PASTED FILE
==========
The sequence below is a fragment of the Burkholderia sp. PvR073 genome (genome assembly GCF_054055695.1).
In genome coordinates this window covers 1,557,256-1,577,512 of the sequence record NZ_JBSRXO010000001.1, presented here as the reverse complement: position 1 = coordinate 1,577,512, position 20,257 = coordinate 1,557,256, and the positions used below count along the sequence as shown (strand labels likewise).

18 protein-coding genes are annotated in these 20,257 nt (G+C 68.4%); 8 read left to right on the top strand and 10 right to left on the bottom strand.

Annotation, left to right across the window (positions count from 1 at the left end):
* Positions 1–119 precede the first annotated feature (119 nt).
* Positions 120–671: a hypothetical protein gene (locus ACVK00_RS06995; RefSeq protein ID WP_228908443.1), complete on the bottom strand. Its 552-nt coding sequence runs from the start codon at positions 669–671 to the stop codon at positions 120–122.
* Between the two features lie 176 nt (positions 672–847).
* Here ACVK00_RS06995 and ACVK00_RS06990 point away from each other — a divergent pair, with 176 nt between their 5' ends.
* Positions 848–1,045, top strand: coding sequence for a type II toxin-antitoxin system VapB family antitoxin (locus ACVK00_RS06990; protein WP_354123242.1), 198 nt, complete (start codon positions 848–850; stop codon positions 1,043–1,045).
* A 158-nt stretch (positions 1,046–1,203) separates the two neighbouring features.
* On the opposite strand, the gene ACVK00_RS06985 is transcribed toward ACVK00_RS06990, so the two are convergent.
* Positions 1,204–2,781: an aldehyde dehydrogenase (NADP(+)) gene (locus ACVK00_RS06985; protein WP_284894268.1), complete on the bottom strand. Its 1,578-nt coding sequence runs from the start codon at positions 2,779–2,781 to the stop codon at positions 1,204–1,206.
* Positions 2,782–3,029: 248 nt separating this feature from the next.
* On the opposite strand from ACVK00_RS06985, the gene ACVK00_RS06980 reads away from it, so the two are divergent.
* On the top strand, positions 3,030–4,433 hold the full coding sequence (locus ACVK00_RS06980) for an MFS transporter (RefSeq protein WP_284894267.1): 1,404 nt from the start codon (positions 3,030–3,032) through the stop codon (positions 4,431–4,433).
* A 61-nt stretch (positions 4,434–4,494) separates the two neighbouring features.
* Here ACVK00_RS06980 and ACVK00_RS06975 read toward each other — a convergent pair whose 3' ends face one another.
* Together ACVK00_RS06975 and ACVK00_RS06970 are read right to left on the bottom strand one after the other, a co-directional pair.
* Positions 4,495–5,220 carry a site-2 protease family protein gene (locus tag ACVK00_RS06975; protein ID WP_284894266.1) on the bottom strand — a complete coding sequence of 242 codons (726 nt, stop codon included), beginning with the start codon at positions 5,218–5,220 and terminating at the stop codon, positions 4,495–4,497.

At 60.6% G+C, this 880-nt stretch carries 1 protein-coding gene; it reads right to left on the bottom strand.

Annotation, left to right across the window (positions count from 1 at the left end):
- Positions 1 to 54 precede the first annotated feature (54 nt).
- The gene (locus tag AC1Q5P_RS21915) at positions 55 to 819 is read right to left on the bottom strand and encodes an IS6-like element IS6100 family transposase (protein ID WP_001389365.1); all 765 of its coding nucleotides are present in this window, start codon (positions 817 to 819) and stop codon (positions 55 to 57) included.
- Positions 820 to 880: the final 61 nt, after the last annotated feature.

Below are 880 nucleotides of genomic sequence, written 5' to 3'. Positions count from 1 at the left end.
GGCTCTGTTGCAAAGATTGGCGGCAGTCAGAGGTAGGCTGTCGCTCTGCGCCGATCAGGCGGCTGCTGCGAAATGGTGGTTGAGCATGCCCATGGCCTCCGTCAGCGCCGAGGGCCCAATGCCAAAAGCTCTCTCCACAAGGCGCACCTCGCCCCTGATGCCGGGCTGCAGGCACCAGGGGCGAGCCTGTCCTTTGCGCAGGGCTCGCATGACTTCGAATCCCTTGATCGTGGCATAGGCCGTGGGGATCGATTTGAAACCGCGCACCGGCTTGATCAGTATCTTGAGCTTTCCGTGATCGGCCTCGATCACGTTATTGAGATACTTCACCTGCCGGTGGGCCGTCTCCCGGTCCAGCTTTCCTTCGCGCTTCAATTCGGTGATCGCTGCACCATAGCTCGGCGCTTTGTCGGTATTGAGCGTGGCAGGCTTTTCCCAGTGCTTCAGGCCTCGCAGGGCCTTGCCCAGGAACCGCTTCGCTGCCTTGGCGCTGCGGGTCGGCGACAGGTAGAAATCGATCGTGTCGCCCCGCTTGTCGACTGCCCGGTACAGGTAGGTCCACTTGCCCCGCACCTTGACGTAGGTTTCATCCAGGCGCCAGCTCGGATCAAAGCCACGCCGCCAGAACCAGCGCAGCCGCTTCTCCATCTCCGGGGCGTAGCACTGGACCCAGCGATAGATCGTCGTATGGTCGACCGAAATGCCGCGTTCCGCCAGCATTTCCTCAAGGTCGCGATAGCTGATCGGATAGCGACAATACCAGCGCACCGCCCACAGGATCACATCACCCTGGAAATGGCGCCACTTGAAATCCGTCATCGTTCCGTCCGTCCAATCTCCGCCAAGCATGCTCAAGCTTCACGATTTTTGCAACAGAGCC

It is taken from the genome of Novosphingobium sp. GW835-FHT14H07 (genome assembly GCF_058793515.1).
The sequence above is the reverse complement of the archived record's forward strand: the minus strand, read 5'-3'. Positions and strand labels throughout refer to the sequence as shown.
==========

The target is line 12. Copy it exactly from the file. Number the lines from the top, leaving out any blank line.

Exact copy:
* Positions 1,204–2,781: an aldehyde dehydrogenase (NADP(+)) gene (locus ACVK00_RS06985; protein WP_284894268.1), complete on the bottom strand. Its 1,578-nt coding sequence runs from the start codon at positions 2,779–2,781 to the stop codon at positions 1,204–1,206.